When Religion Meets Culture
In the long history of human development, one of the most controversial matters was human history itself. Only those who do not have to deal with history directly or study it in depth might consider that it is a definite and simple narration of the past events and their cause-effect relation to the contemporary events of human civilisation. On the other hand, for historians and researchers on political studies, history is as interpretive and changeable as human life itself. While tracking of certain events might be relatively easy and common historical time line is synchronised, socio-cultural interpretations of the previous epochs remain controversial and quite interpretative issues even today. In this context, exploration of socio-cultural and religious developments in a specific timeframe might be a challenge especially if conclusions of research challenge generally accepted view on the subject. In this regard, the book "Southern Cross: The Beginning of the Bible belt" by Christine Leigh Heyrman is reviewed from the point of its interpretations and overall contribution to the field of Christianity in America.
First of all, it should be outlined that the author does not simply retell the historical events of the 19th century evangelism on its way of spreading among Southern states of America. She created an accessible narration in the framework of the novel, which tells the human perspective of the whole story. In this context, the author placed historical events and politico-religious changes in American South into socio-cultural dimension of its implications and general development of the American society. Irrespective of the expected vagueness of the narration, Heyrman manages to concentrate her research on answers to two questions. First of all, she aimed at understanding of why initially institutionalised Anglicanism failed to prevail in the South. Secondly, she wanted to find out why and also how evangelicalism managed win dominant position in south by 1820s.
In this regard, the main strength of the book is that, the author managed to answer both questions in full and specific details. She also showed the connection between two and cause-effect conditionality of both. In the context of the first question, she argued that the main reason for Anglicanism to lose in South was inconsistency between Anglican preaching and general social culture of Southern lifestyle. In this context, spirituality, condemnation of alcohol and gambling, fears of complexity of human lives created turmoil among various classes of society; thus, it was viewed as ruinous for the newly-created society:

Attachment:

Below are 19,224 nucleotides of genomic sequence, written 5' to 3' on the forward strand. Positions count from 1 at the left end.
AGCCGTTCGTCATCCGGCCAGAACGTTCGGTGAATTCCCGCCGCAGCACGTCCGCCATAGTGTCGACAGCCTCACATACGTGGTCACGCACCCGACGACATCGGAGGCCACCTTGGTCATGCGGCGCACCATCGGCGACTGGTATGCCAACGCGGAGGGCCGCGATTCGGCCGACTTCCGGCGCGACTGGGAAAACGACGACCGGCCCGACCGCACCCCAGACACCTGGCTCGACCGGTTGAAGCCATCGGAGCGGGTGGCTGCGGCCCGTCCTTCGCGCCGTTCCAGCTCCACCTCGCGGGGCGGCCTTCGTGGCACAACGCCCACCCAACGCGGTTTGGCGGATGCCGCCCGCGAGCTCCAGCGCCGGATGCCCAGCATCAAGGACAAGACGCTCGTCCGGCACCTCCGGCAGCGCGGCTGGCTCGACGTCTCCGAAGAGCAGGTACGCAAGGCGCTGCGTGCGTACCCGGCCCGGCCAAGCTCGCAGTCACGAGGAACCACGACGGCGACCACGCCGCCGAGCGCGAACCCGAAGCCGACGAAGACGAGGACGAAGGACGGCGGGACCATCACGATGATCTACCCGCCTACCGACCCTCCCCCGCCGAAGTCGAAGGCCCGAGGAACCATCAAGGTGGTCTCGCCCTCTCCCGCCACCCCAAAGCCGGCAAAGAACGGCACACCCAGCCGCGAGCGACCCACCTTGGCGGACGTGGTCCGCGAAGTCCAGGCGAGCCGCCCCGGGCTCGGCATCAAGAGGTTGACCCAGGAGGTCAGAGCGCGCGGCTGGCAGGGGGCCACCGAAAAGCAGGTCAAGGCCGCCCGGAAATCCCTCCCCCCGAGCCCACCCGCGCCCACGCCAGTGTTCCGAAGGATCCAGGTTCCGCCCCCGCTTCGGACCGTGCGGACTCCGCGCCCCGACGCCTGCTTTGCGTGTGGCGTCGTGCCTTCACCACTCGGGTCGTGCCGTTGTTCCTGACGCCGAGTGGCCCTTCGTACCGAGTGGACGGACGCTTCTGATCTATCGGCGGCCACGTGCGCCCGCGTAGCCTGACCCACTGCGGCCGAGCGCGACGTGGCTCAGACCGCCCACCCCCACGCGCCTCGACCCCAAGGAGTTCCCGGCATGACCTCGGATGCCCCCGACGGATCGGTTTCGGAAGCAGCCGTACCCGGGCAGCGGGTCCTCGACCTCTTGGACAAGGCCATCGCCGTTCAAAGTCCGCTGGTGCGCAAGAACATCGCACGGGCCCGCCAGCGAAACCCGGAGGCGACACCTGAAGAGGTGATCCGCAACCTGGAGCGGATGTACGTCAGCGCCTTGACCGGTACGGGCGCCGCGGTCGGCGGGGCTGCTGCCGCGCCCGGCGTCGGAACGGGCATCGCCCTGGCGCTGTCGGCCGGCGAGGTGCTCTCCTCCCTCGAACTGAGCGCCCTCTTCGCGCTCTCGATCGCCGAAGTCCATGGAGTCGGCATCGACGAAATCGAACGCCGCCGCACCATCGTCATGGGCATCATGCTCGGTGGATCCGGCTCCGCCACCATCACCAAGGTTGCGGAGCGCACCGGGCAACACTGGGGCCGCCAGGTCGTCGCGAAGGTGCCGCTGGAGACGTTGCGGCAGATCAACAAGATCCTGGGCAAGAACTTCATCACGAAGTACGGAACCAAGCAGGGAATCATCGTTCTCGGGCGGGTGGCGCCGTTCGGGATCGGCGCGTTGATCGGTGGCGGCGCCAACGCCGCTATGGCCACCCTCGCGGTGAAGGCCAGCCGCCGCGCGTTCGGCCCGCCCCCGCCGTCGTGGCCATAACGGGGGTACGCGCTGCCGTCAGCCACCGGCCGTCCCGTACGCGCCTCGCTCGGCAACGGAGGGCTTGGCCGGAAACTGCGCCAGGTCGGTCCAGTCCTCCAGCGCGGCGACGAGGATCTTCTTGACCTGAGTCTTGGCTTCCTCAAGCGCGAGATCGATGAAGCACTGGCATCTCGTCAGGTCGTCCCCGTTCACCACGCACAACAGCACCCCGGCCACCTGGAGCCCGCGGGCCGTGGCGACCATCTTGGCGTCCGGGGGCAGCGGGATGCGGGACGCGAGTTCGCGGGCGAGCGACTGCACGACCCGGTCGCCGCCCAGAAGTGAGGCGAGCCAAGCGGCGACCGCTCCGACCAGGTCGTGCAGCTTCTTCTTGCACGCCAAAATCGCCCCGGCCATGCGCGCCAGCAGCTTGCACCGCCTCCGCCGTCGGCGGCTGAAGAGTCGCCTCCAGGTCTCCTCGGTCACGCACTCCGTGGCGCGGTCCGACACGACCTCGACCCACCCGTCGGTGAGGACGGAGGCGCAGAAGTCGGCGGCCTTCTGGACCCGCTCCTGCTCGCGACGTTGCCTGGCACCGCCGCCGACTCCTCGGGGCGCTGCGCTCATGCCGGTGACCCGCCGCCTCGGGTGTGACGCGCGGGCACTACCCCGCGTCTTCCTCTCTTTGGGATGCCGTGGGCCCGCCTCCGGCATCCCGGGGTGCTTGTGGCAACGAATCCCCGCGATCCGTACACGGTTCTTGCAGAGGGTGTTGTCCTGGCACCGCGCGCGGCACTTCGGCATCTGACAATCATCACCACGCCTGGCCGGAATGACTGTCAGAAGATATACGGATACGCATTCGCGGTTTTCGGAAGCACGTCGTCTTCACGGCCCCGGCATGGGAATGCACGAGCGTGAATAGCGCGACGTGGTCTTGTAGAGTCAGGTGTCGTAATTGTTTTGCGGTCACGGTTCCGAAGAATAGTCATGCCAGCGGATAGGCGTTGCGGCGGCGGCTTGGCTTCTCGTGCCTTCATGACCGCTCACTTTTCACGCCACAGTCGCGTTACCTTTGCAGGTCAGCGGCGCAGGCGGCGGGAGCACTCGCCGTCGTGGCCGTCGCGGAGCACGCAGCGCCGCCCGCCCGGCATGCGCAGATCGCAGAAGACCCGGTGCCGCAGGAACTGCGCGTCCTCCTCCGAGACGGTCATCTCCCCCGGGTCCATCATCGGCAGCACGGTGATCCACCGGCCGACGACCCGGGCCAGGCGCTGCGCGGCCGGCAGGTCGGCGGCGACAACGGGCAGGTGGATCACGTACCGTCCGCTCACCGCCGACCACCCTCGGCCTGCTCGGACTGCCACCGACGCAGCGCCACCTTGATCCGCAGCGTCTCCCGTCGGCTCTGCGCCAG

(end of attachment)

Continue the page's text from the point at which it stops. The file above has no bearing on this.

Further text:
"Many southern whites, both humble and great, believed that evangelicals, by this
unsparing emphasis on mankind's sinfulness, hell's torment, and Satan's wiles,
estranged men and women from strong and decent parts of their personalities and
plunged them into fathomless inner darkness " (Heyrman 33).
In this context, the author should be praised for showing how Anglicanism lost its positions in the South and also for emphasising that evangelicalism at its roots and the one that prevailed in South in 1930s were quite different. In this regard, the answer to the second question is that this cultural denomination went the way of cultural popularisation and adaptation to the requirements of the target society of assimilation. In other words, evangelists had to adapt in order to gain influence or as she puts it "becoming respectable" (Heyrman 87). In this context, she argued that respectability in Southern society was achievable only if it were gained among white elite. In order to achieve it, evangelicals had to change their initial preaching of freedom of slaves, more rights for women, purity of youth, condemnation of excessive wealth and general attributes of masculine behaviour to actual praising of that masculinity as a basis for family and society itself (Heyrman 124). Another means of survival was placing pressure or rivalling religious and ethnic groups such as Quakers, Baptists and Native Americans. Thus, until certain extent, it can be argued that the author aimed at showing how religious propaganda was substituted by cultural one. From the author's perspective, the connection between religion and culture remains the same, even today, and is shaped by external factors of societal development.